• Conscious consumption is growing. While I do believe that this is a clear long-term trend, I expect it will take a back seat with consumers during 2022 and 2023, as there are bigger concerns like inflation and recession.

    Business impact: If you were planning new product launches around this trend, you may wish to reconsider timing. I would prioritize product launches that offer consumers cost savings and efficiency.

Here are a few other trends that I would pay attention to for the rest of 2022 and into 2023:

  • Prepare for recession. While I believe the U.S. will avoid recession, I do think that we will see demand slowing for oil products due to high prices and low consumer confidence. In fact, in June the University of Michigan survey of consumer sentiment was lowered to 50.0, marking the lowest level on record.  Consider preparing your company for recession by taking such actions as re-evaluating capital projects, dropping unprofitable products and services, optimizing inventory, carefully managing costs and paying closer attention to pay terms and collections efforts.
  • Scrutinize your geographic footprint and your supply chain given growing international tensions. After a long period of globalization, the risks of long and complex supply chains came into sharp focus during the pandemic. In particular, the risks of supply from China became more apparent as China abruptly shut down economic activity when COVID cases emerged. The war in Ukraine has shown the risks associated with dealing with countries with dictatorial leaders. Consider reducing country and supply chain risk in your operations, even if you incur some costs to do so.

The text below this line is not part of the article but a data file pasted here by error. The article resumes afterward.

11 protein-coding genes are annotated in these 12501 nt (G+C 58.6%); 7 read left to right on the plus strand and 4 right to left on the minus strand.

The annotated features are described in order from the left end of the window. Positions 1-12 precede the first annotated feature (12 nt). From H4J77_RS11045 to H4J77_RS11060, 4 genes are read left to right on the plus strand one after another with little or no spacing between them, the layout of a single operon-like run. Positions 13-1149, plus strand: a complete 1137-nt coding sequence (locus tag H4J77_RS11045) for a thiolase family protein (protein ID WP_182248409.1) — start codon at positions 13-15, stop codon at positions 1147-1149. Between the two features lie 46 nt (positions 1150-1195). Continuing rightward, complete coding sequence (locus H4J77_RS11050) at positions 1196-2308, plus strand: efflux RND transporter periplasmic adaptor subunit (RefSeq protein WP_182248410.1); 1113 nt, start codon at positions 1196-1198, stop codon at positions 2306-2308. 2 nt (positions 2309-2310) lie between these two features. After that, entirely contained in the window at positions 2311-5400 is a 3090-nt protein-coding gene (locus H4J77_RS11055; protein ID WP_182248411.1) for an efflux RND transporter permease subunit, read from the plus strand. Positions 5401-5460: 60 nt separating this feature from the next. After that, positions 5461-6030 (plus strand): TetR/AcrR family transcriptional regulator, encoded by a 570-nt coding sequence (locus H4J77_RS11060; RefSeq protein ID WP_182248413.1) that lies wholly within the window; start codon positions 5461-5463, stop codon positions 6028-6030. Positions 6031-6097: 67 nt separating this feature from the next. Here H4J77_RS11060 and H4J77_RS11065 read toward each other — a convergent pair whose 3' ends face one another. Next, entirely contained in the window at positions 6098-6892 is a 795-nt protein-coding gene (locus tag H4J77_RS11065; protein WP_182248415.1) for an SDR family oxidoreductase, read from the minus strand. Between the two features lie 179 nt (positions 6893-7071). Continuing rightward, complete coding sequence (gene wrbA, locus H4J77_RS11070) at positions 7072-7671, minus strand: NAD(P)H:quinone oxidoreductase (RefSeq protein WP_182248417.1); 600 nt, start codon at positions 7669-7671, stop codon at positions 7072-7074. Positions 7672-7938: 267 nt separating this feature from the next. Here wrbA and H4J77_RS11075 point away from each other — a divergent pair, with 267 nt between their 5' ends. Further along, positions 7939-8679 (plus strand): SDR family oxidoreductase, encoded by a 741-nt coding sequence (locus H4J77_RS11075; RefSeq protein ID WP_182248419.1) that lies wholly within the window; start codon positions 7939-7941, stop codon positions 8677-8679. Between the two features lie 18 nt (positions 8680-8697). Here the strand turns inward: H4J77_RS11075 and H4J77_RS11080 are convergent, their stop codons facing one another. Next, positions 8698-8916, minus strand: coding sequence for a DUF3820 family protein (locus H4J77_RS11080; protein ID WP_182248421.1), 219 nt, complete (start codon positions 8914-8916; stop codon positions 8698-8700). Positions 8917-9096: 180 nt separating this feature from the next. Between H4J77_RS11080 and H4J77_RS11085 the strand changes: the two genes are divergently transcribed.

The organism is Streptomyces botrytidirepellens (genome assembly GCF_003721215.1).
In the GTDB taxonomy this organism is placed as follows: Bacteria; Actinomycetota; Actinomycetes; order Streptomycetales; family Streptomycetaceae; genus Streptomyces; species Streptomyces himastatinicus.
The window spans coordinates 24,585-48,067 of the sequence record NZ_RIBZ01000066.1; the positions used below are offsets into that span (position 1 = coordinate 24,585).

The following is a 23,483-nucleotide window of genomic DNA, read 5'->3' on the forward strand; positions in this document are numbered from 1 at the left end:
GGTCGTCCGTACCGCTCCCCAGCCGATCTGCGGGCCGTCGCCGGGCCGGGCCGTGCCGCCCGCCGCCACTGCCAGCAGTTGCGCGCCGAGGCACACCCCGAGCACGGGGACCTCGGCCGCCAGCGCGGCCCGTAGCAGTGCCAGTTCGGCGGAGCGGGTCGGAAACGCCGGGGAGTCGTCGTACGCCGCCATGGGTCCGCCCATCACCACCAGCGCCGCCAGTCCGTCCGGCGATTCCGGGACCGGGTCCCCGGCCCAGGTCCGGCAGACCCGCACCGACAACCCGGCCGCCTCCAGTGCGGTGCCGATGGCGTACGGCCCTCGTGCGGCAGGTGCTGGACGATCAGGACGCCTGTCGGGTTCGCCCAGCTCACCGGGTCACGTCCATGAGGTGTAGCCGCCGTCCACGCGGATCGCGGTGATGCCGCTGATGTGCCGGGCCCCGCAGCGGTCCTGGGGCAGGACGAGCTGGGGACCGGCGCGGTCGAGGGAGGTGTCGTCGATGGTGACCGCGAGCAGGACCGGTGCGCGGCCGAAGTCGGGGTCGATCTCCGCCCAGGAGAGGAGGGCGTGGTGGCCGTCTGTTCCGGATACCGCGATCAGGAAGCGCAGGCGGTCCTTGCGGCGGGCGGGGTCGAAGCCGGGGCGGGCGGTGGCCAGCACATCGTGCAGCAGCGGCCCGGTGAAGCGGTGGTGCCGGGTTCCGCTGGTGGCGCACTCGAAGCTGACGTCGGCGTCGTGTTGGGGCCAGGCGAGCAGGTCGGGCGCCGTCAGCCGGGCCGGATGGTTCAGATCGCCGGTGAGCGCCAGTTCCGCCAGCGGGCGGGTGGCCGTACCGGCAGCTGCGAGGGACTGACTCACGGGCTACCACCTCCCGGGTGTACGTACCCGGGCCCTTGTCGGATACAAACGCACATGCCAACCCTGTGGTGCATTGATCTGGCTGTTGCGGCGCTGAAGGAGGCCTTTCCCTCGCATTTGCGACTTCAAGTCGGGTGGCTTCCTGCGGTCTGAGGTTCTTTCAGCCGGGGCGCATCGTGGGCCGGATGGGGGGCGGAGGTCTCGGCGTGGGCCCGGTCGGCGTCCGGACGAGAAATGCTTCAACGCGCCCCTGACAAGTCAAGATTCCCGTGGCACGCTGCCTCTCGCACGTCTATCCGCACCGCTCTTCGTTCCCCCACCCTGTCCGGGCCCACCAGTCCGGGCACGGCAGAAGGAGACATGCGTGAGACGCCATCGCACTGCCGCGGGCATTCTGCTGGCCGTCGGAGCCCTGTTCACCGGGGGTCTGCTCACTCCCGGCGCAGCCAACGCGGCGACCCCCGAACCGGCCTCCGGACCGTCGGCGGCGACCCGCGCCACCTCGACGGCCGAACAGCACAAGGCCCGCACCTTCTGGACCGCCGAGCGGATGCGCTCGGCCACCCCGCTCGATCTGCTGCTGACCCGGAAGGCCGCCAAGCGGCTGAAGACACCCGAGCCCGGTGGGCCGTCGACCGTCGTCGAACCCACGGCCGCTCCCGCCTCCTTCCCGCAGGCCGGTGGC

This is a time of significant uncertainty and risk. Thus, a mid-year check of the how the latest trends may affect your business is prudent.

This is a time of significant uncertainty and risk. Thus, a mid-year check of the how the latest trends may affect your business is prudent.  

Sara Lefcourt of Lefcourt Consulting LLC specializes in helping companies to improve profits, reduce risk and step up their operations. Her experience includes many years in marketing, sales and procurement, first for Exxon and then at Infineum, where she was vice president, supply. Contact her at or (908) 400-5210.